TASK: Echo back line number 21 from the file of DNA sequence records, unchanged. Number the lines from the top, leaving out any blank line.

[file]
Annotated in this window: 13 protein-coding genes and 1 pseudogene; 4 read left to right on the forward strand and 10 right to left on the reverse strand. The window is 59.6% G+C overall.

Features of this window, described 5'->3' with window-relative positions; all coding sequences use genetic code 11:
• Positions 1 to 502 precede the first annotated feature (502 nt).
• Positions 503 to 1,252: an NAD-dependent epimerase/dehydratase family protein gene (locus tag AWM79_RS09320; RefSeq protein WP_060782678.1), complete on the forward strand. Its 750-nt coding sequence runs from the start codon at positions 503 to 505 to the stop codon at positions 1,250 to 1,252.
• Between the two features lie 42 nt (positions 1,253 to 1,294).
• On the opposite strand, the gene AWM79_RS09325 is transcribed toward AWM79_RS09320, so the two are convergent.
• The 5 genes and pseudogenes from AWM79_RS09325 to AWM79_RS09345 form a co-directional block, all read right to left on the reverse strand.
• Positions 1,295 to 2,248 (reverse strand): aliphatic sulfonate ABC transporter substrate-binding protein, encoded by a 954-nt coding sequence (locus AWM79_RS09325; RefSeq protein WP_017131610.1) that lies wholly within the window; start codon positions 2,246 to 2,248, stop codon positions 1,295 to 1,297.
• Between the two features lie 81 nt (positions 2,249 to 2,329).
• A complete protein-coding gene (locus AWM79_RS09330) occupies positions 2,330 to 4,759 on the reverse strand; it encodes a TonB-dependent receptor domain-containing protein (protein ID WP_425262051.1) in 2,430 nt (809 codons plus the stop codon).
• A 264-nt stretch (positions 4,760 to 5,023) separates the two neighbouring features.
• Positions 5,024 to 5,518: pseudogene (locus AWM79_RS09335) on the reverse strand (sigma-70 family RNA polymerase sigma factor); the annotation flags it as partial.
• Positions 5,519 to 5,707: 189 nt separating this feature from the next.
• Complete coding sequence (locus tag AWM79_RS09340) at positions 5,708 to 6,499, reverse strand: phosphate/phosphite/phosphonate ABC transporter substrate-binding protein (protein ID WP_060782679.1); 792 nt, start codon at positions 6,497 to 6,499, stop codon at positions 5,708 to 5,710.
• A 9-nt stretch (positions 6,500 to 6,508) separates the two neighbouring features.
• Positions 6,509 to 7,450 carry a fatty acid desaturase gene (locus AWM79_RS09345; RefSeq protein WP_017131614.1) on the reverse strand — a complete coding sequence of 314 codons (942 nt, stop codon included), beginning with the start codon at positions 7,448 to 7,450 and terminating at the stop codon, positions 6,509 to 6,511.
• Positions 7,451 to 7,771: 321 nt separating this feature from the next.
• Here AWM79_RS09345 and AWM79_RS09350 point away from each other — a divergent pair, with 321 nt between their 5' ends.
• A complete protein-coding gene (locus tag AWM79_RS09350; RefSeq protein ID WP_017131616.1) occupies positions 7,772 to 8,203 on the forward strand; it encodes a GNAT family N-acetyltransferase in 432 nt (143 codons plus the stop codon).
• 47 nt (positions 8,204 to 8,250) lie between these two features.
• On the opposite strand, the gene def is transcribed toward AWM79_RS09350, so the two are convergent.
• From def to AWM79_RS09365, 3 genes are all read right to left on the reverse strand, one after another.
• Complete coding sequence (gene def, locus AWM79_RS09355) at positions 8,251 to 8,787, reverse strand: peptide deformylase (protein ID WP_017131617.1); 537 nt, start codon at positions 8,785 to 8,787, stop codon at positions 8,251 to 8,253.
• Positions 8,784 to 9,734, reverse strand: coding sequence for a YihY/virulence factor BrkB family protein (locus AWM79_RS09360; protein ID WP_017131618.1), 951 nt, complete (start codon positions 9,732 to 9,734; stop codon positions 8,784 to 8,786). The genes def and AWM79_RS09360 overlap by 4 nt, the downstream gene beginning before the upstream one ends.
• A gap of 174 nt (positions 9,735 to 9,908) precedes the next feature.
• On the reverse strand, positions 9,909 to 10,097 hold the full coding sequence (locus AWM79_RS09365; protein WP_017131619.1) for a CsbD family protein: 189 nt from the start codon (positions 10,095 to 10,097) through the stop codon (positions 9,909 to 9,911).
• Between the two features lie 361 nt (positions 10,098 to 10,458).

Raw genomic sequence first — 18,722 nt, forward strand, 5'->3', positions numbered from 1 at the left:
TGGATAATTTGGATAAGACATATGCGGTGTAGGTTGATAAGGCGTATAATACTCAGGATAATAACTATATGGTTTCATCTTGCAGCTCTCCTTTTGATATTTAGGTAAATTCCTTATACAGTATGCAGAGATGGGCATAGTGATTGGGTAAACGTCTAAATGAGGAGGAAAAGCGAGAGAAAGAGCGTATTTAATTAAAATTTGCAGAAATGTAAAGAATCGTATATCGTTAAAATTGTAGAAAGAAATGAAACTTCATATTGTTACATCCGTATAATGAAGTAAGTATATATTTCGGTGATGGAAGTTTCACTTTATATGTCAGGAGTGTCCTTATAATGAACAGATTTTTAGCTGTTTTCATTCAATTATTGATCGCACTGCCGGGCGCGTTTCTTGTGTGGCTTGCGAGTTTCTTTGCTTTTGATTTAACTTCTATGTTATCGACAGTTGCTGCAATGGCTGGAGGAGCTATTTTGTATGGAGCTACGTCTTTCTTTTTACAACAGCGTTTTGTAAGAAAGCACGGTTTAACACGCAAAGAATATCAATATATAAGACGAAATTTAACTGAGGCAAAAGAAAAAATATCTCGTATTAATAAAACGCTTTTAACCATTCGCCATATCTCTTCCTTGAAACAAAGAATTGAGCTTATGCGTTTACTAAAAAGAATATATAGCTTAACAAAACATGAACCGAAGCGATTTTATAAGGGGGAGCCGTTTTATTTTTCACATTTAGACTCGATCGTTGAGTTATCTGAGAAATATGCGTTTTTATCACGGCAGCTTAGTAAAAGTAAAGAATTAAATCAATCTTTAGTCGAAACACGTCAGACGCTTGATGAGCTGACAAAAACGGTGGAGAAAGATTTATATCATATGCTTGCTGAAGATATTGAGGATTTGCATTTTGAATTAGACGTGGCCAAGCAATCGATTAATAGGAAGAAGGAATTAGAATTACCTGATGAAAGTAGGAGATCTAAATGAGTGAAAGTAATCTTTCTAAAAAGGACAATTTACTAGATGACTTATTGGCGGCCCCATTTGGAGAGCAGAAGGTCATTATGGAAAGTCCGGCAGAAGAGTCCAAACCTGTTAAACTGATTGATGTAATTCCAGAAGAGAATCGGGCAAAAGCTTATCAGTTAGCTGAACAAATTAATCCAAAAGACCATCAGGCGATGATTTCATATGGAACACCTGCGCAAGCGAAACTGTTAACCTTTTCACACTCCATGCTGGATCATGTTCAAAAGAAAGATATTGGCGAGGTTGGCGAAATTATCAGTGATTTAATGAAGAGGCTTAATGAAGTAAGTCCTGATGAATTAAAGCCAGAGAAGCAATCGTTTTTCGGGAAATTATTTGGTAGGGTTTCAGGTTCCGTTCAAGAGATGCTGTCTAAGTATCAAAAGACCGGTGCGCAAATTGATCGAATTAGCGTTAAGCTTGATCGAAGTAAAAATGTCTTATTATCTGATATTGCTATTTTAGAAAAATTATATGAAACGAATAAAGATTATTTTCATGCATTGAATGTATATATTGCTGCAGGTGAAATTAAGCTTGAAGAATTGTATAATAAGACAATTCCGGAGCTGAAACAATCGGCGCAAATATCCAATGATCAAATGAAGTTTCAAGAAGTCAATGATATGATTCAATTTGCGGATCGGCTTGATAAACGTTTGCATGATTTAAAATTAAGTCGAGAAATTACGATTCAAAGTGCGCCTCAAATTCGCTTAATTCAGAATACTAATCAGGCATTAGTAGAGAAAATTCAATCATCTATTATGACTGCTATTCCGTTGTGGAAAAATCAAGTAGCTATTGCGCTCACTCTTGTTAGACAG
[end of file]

• On the opposite strand, the gene def is transcribed toward AWM79_RS09350, so the two are convergent.